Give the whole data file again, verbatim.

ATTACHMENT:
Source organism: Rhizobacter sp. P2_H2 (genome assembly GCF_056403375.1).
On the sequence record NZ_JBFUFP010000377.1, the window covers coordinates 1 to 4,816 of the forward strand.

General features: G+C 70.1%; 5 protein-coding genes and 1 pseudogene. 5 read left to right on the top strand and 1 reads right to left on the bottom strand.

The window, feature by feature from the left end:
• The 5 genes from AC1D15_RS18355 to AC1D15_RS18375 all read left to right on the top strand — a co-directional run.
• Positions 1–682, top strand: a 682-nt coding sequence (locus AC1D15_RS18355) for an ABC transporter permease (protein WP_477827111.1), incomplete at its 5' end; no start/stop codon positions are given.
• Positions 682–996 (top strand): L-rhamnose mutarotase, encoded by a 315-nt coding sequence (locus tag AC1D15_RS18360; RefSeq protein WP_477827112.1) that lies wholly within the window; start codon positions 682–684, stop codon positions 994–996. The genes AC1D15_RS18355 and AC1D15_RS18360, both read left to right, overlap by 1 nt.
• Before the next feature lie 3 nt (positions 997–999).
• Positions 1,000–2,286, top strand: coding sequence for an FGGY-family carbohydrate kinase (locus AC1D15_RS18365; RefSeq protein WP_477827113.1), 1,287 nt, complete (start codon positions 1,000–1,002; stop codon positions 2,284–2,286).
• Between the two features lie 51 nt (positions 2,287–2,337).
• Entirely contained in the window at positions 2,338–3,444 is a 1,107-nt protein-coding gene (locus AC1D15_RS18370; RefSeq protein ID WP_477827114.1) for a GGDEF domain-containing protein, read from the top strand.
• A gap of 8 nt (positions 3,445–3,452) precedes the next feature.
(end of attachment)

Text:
Source organism: Rhizobacter sp. P2_H2 (genome assembly GCF_056403375.1).
On the sequence record NZ_JBFUFP010000377.1, the window covers coordinates 1 to 4,816 of the forward strand.

General features: G+C 70.1%; 5 protein-coding genes and 1 pseudogene. 5 read left to right on the top strand and 1 reads right to left on the bottom strand.

The window, feature by feature from the left end:
• The 5 genes from AC1D15_RS18355 to AC1D15_RS18375 all read left to right on the top strand — a co-directional run.
• Positions 1–682, top strand: a 682-nt coding sequence (locus AC1D15_RS18355) for an ABC transporter permease (protein WP_477827111.1), incomplete at its 5' end; no start/stop codon positions are given.
• Positions 682–996 (top strand): L-rhamnose mutarotase, encoded by a 315-nt coding sequence (locus tag AC1D15_RS18360; RefSeq protein WP_477827112.1) that lies wholly within the window; start codon positions 682–684, stop codon positions 994–996. The genes AC1D15_RS18355 and AC1D15_RS18360, both read left to right, overlap by 1 nt.
• Before the next feature lie 3 nt (positions 997–999).
• Positions 1,000–2,286, top strand: coding sequence for an FGGY-family carbohydrate kinase (locus AC1D15_RS18365; RefSeq protein WP_477827113.1), 1,287 nt, complete (start codon positions 1,000–1,002; stop codon positions 2,284–2,286).
• Between the two features lie 51 nt (positions 2,287–2,337).
• Entirely contained in the window at positions 2,338–3,444 is a 1,107-nt protein-coding gene (locus AC1D15_RS18370; RefSeq protein ID WP_477827114.1) for a GGDEF domain-containing protein, read from the top strand.
• A gap of 8 nt (positions 3,445–3,452) precedes the next feature.